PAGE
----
8 Baritone Guitars Compared • BO/019

8 different baritones ranging in scale lengths from 27.5” to 30”.

There are many differences in construction and pickup configuration. How big of a difference is there between them all and “what baritone should I get?”. 

Rather than talk about it, we’ll play them all back to back so that you can hopefully answer the question - “Which one of these would be good for my own heavy riffs?”. 

Comparison Details 
As always, we only focus on the dirty tones here, and all playthroughs are on the bridge pickup. EQs are flat, tuning is G Standard and strings are Curt Mangan .014 to .068 Baritone strings. The amp tone is EXACTLY the same for every guitar. Nothing special - Bias FX Pro V1. Treadplate and double Screamer. The recording level is -6db Peak for every guitar. 

The Guitars 
Eastwood Sidejack Baritone • 27.5” in scale 
Bridge Pickup • Dimarzio Virtual P90 Humbucker 
CTS 500 ohm volume & tone, Mallory .047uF capacitor 

PRS SE Mushok  • 27.75” in scale 
Bridge Pickup • Seymour Duncan Invader Humbucker 
CTS 1 meg ohm volume, no tone, no capacitor 

Ibanez RGIB6  • 28” in scale 
Bridge Pickup • Seymour Duncan SH6B Distortion Humbucker 
CTS 500 ohm volume, no tone, no capacitor 

Warmoth Tele Conversion  • 28.625” in scale 
Bridge Pickup • Lace Alumitone Standard Humbucker 
CTS 500 ohm volume, no tone, no capacitor, switch & neck pup disconnected 

Danelectro 56 Baritone  • 29.75” in scale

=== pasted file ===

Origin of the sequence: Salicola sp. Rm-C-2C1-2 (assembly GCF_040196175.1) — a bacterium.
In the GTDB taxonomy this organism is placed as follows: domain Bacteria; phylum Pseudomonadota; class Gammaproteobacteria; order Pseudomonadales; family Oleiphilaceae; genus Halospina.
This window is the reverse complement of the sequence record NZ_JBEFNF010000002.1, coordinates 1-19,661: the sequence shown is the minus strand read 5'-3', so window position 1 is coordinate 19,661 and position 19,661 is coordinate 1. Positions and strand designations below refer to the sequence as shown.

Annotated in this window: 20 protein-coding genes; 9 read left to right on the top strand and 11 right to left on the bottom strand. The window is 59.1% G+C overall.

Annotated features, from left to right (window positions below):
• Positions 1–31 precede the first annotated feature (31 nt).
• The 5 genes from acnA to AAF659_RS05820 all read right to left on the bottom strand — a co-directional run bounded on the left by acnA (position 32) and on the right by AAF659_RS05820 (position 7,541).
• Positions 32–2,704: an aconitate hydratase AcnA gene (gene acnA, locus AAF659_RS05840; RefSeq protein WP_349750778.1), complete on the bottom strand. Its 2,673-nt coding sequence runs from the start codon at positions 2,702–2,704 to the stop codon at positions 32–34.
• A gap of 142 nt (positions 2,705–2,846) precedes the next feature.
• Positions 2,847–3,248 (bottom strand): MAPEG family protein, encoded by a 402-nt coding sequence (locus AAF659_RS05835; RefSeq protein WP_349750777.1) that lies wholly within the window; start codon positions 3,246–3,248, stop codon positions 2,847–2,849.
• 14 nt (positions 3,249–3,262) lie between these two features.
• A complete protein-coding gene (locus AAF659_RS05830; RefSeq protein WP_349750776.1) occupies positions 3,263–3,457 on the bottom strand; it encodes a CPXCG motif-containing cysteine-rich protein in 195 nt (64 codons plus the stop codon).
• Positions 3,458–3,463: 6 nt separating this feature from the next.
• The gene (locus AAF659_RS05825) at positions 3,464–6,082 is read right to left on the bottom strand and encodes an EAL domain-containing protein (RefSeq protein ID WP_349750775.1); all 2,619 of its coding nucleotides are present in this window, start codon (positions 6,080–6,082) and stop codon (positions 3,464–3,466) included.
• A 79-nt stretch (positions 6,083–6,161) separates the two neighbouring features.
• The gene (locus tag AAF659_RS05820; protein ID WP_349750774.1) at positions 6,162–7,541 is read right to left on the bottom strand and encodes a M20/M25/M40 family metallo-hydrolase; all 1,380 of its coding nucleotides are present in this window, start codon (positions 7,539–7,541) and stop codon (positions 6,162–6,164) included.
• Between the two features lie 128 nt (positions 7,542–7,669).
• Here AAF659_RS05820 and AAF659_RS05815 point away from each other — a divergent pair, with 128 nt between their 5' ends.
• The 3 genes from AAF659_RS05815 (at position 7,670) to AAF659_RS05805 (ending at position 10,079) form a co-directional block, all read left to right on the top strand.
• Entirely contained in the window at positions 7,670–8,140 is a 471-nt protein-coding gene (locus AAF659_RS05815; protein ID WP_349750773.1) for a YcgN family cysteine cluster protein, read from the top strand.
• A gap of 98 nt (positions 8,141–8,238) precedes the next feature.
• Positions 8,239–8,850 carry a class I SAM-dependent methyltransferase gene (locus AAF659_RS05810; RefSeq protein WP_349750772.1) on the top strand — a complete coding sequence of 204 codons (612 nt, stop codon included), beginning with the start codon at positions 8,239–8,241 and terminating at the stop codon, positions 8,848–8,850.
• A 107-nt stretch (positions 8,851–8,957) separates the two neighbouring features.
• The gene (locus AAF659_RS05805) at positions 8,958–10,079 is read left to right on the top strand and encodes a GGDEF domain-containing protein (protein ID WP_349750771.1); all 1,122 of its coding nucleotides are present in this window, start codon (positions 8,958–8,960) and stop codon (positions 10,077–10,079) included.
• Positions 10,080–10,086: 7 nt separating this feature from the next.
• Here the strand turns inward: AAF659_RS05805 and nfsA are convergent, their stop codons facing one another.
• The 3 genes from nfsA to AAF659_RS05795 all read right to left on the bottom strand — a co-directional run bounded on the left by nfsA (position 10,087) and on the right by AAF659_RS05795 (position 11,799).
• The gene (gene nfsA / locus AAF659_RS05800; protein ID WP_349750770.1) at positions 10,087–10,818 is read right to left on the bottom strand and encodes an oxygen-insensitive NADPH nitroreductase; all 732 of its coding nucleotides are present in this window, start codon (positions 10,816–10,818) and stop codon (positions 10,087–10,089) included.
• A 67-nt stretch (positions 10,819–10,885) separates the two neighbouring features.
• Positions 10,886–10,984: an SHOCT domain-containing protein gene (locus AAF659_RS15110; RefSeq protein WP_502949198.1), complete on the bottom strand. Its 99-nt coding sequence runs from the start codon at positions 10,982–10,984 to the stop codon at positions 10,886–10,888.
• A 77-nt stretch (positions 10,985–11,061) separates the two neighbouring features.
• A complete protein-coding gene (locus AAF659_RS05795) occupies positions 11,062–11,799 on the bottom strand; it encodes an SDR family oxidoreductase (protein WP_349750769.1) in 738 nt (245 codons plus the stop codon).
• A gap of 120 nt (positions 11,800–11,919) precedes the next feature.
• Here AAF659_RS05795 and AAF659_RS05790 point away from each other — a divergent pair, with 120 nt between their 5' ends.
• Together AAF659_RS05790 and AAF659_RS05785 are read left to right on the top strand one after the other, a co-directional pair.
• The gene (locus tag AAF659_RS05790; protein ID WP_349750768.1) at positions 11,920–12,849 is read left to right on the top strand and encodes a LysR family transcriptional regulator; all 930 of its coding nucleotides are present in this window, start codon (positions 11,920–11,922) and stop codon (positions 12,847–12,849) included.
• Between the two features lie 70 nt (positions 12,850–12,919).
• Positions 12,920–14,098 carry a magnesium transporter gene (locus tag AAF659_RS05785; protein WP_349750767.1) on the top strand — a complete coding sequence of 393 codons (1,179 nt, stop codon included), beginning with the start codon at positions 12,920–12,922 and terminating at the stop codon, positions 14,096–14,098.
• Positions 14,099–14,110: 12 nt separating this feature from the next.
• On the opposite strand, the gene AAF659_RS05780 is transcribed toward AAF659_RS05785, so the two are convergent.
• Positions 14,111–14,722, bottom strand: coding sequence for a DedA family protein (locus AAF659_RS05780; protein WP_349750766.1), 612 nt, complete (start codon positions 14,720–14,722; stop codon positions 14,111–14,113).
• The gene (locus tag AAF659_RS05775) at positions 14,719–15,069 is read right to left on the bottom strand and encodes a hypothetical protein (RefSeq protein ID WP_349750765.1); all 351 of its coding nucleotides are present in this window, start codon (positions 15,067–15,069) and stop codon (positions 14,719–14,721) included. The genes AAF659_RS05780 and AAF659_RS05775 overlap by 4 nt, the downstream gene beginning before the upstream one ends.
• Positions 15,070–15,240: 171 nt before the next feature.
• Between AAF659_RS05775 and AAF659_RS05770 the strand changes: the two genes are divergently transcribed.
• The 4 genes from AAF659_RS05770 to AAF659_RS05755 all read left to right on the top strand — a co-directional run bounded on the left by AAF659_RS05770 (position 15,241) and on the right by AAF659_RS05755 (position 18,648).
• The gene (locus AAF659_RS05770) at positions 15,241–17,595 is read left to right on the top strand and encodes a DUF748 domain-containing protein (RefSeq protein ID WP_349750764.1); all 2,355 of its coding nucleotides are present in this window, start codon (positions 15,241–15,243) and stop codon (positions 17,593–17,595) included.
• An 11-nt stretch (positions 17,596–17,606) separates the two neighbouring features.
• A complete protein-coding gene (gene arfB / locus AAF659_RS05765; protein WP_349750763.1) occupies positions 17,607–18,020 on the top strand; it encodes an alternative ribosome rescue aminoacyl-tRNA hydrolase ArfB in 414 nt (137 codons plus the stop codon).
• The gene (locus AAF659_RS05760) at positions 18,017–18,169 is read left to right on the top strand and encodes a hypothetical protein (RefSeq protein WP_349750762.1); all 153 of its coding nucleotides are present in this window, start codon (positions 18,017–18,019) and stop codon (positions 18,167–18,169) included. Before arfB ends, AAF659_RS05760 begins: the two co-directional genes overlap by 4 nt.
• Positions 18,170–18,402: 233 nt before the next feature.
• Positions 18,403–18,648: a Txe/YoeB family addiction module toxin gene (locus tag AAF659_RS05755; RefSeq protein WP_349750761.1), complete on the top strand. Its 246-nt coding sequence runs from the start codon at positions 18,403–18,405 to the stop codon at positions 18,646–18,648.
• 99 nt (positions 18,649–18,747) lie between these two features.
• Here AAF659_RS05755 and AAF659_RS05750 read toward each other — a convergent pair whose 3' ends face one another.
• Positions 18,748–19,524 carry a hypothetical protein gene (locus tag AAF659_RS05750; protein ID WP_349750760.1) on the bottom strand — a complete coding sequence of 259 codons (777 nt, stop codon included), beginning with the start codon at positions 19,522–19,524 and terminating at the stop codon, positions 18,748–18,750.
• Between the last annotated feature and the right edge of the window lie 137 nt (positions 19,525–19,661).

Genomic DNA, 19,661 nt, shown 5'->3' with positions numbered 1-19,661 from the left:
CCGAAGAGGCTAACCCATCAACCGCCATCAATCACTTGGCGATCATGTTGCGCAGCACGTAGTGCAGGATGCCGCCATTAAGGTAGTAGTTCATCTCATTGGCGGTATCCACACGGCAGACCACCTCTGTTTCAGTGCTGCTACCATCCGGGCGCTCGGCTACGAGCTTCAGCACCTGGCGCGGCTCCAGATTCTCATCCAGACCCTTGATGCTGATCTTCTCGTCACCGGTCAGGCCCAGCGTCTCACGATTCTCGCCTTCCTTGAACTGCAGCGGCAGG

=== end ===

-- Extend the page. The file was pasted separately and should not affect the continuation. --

Bridge Pickup • Danelectro Lipstick Single Coil 
Stock 250 ohm volume & tone 

Gretsch Jet Baritone • 29.75” in scale 
Bridge Pickup • Stock Gretch Mini Humbucker 
Stock 500 ohm volume & tone. Switch & neck pup disconnected 

Squier Jazzmaster Baritone • 30” in scale 
Bridge Pickup • Pickup Wizard Wide-range Humbucker 
CTS 500 ohm volume, tone, switch & neck pup disconnected 

Ibanez SRC6 • 30” in scale 
Bridge Pickup • Stock EMG 35HZ Bridge Passive Humbucker 
Stock Ibanez Custom Electronics 3-band Active EQ

Personal Takeaways 
Even though I have all these guitars, I have never played all of them back to back in this way. The results were very illuminating. Very surprised with how in a mix, to me, they all sound satisfactory for heavy music and remarkably similar. There are differences, but I expected bigger differences. Second surprise would be the feel and play of each guitar. Each one influenced or hindered my playing in very different ways and in bigger ways than I assumed previously. 

The Danelectro sound sticks out the most for me and was the most fun to play. If it didn’t have the noise…
What did you hear? What do you prefer?

Cheers!
Scott

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